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Winners and losers of the NBA's draft withdrawal deadline

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Zion Williamson, Ja Morant and RJ Barrett all remained in the NBA draft through the withdrawal deadline.

No surprise there, nor for several other players expected to go in the first round.

Numerous other players faced difficult decisions on Wednesday, though, and the outcome of those could have a huge impact on the 2019-20 college basketball season.

A rundown of the winners and losers of the NBA draft withdrawal deadline:

WINNERS

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Ohio State: The Buckeyes were going to have most of their rotation back for Chris Holtmann’s second season in Columbus. Kaleb Wesson’s decision to return could make Ohio State a top-10 team next season.

Louisville: The return of forwards Jordan Nwora and Steven Enoch could make the Cardinals a top-10 team heading into next season. Nwora was Louisville’s leading scorer and rebounder last season after averaging 17 points and 7.6 rebounds as a sophomore.

Seton Hall: The Pirates stretched their NCAA Tournament streak to four straight years last season. The return of Myles Powell, one of college basketball’s elite scorers, could make it five straight.

Xavier: The Musketeers had four players initially declare for the draft. All four decided to return. Naji Marshall did it early, and Quentin Goodin, Tyrique Jones and Paul Scruggs did it this week. That’s good news for coach Travis Steele.

BYU: Yoeli Childs was expected to stay in the draft. The double-double machine’s surprise decision to remain in Provo gives the Cougars a massive boost.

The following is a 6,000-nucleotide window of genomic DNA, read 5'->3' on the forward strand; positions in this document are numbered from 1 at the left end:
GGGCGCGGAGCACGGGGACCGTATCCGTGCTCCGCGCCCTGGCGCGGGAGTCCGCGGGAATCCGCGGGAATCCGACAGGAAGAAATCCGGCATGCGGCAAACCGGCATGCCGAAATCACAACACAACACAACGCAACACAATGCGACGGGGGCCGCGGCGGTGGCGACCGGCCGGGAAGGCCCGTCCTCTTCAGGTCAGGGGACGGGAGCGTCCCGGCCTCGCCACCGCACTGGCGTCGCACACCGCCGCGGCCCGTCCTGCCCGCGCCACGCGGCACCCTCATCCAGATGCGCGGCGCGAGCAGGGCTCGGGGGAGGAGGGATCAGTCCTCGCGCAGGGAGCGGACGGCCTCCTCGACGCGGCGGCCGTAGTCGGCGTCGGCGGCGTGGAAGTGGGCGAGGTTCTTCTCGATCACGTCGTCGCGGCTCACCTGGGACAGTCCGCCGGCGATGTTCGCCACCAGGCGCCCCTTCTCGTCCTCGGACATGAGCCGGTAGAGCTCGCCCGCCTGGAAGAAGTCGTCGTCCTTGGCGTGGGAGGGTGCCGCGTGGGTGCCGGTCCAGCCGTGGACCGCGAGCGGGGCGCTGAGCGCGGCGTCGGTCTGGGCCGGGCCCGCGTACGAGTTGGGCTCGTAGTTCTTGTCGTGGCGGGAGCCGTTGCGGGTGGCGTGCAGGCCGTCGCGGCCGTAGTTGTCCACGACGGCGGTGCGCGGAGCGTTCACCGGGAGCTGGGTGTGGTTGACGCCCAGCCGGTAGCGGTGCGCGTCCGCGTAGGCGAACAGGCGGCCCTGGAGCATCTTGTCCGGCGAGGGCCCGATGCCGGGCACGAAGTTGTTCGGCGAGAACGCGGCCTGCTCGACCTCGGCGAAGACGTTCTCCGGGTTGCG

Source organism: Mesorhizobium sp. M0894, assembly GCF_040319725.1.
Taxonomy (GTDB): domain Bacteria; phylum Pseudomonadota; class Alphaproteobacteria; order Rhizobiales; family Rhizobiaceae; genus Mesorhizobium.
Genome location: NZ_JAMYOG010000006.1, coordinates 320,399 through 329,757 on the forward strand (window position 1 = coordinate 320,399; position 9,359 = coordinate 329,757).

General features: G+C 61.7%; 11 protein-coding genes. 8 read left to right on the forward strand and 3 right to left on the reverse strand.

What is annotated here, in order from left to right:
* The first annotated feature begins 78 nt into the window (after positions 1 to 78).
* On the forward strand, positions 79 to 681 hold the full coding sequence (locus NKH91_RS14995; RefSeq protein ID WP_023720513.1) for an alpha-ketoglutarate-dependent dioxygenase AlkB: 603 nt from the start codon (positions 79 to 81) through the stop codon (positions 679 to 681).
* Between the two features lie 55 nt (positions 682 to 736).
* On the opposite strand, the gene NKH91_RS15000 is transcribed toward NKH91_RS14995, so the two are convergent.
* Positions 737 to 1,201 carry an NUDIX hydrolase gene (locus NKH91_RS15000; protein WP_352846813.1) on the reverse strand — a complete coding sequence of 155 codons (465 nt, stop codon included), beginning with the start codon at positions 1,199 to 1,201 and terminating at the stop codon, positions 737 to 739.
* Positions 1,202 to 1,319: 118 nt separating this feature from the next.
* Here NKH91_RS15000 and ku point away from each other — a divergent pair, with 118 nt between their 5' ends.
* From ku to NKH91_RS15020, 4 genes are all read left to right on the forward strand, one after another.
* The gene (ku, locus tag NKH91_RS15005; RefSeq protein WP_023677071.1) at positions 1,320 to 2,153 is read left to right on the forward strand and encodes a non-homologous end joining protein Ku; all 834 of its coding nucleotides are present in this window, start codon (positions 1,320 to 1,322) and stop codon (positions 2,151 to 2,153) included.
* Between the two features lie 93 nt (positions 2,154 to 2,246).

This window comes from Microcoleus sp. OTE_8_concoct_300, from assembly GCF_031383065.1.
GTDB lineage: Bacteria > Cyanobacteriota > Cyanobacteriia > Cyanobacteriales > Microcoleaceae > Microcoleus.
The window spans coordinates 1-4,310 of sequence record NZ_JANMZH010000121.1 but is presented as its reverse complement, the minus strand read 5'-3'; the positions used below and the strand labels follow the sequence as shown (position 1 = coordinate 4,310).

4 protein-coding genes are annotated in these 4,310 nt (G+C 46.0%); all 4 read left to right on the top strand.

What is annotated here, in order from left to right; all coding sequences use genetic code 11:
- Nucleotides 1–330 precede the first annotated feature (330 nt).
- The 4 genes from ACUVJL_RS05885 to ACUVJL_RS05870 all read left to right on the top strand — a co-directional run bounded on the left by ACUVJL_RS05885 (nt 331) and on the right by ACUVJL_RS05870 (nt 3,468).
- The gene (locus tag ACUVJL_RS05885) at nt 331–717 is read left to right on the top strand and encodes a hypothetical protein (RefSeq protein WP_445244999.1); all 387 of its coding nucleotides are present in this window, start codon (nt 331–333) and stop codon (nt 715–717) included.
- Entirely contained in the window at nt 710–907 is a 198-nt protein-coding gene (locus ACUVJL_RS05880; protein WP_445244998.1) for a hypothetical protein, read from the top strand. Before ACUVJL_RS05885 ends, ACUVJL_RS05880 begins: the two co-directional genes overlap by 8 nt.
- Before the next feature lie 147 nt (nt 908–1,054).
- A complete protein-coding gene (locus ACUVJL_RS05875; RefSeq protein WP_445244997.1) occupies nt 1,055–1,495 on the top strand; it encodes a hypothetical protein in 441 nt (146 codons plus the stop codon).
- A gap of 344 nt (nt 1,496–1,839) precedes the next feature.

LOSERS

Tennessee: Coach Rick Barnes has some rebuilding to do after Grant Williams and Jordan Bone decided to stay in the draft. The Vols already lost senior Admiral Schofield.

Auburn: The Tigers may have a hard time matching their surprising 2019 run with Jared Harper and Chuma Okeke opting to stay in the draft. Auburn already lost Bryce Brown, Malik Dunbar and Horace Spencer to graduation.

Houston: Armoni Brooks’ decision to remain in the draft will hurt the Cougars, particularly after Corey Davis Jr. decided to leave early as well. They were Houston’s top two scorers last season.

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Iowa State: The loss of Cameron Lard, Lindell Wigginton and Talen Horton-Tucker to the NBA draft leaves coach Steve Prohm with some holes to fill.

Georgia: Tom Crean’s crew will be young after forward Nic Claxton opted to remain in the draft and four seniors already were on their way out.

MIXED BAG

Kansas: Guards Devon Dotson and Quentin Grimes announced they were withdrawing their names from the draft, giving the Jayhawks two key returning players to go with Udoka Azubuike and Silvio De Sousa. Well, at least they thought. Shortly after saying he was returning, Grimes announced he would transfer from Kansas.

Gonzaga: The Bulldogs took a big hit with the decisions by Rui Hachimura, Brandon Clarke and Zach Norvell to leave school early. Mark Few and crew got a big boost at the withdrawal deadline when forwards Killian Tillie and Filip Petrusev decided to stay in Spokane.

Virginia: The Cavaliers had some huge losses with De’Andre Hunter, Ty Jerome and Kyle Guy opting to leave early. The defending national champions received a huge boost when athletic forward Mamadi Diakite was a last-minute draft withdrawal.

Duke: Williamson, Barrett and Cam Reddish all remained in the draft as expected. So did Marques Bolden, hurting the Blue Devils up front. The decisions by point guard Tre Jones and forward Javin DeLaurier to remain in Durham gives Duke a chance to make another deep March run.

Michigan: The Wolverines will enter their first season without John Beilein in 13 years missing three key players who are leaving early. Charles Matthews, Jordan Poole and Ignas Brazdeikis are out, leaving new coach Juwan Howard with a little rebuilding to do.

___

More AP college basketball: https://apnews.com/Collegebasketball and https://twitter.com/AP_Top25

The Western Journal has not reviewed this Associated Press story prior to publication. Therefore, it may contain editorial bias or may in some other way not meet our normal editorial standards. It is provided to our readers as a service from The Western Journal.

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